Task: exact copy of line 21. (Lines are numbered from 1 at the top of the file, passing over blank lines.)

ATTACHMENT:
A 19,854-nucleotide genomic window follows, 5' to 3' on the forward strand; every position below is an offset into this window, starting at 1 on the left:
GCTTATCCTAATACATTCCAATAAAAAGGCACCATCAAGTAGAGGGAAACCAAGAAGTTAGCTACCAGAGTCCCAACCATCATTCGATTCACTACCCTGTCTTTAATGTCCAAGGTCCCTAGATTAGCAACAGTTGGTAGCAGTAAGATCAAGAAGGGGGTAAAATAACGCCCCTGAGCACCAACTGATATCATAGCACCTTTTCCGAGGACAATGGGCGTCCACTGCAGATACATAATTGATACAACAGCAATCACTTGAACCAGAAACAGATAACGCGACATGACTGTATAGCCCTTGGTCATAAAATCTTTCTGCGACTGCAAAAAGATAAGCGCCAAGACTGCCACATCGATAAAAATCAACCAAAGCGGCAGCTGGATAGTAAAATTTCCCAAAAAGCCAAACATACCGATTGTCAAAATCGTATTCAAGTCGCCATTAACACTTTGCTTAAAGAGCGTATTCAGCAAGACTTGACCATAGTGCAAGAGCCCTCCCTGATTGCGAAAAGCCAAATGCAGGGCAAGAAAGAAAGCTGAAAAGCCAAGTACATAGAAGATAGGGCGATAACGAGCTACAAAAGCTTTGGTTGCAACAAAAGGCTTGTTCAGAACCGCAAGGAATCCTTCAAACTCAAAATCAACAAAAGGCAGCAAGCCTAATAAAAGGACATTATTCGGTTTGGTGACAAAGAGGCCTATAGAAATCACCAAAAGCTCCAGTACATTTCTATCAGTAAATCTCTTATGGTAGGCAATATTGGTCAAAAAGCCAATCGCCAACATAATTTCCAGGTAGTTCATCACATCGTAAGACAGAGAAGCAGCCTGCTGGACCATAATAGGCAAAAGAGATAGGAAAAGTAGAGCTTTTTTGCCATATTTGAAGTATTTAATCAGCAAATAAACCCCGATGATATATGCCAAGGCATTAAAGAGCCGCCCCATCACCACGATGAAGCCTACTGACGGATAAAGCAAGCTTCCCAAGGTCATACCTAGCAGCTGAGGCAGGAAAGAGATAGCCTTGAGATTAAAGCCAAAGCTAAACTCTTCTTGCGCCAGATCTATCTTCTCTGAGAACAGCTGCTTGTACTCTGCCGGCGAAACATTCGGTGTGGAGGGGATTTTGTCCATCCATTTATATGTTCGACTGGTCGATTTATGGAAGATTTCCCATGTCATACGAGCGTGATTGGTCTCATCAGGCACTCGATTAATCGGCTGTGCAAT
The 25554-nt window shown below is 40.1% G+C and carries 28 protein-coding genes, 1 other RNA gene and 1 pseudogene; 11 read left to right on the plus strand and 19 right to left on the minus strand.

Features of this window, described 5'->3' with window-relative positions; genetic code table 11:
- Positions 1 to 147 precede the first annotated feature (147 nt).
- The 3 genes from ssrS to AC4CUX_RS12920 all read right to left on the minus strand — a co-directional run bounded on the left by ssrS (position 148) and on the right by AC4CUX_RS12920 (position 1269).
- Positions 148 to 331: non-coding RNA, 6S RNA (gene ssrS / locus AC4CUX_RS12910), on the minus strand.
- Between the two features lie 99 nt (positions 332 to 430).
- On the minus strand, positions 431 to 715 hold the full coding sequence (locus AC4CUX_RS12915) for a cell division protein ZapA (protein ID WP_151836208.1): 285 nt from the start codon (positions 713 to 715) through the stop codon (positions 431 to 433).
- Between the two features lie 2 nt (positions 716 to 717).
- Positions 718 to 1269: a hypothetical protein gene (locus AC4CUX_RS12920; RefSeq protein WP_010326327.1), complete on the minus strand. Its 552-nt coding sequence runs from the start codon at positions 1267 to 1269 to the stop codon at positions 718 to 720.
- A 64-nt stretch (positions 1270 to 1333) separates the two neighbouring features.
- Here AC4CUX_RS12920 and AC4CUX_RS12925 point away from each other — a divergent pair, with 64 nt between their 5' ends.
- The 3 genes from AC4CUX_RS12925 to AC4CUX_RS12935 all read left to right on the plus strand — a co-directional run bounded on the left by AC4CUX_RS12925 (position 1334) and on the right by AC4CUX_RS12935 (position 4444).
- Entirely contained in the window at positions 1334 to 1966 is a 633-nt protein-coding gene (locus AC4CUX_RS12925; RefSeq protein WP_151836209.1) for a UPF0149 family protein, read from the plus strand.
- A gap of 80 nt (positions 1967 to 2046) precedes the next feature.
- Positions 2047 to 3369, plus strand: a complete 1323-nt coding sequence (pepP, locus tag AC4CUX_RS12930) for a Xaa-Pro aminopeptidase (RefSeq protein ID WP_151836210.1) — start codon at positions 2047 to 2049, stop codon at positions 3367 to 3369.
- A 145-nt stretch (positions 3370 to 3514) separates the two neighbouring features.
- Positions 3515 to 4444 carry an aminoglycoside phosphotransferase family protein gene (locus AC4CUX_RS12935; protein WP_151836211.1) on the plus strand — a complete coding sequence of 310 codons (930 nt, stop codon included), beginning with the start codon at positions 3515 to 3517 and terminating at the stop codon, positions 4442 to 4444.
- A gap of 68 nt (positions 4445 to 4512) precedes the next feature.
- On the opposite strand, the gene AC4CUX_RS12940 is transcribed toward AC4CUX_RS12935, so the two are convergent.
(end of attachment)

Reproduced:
- On the opposite strand, the gene AC4CUX_RS12940 is transcribed toward AC4CUX_RS12935, so the two are convergent.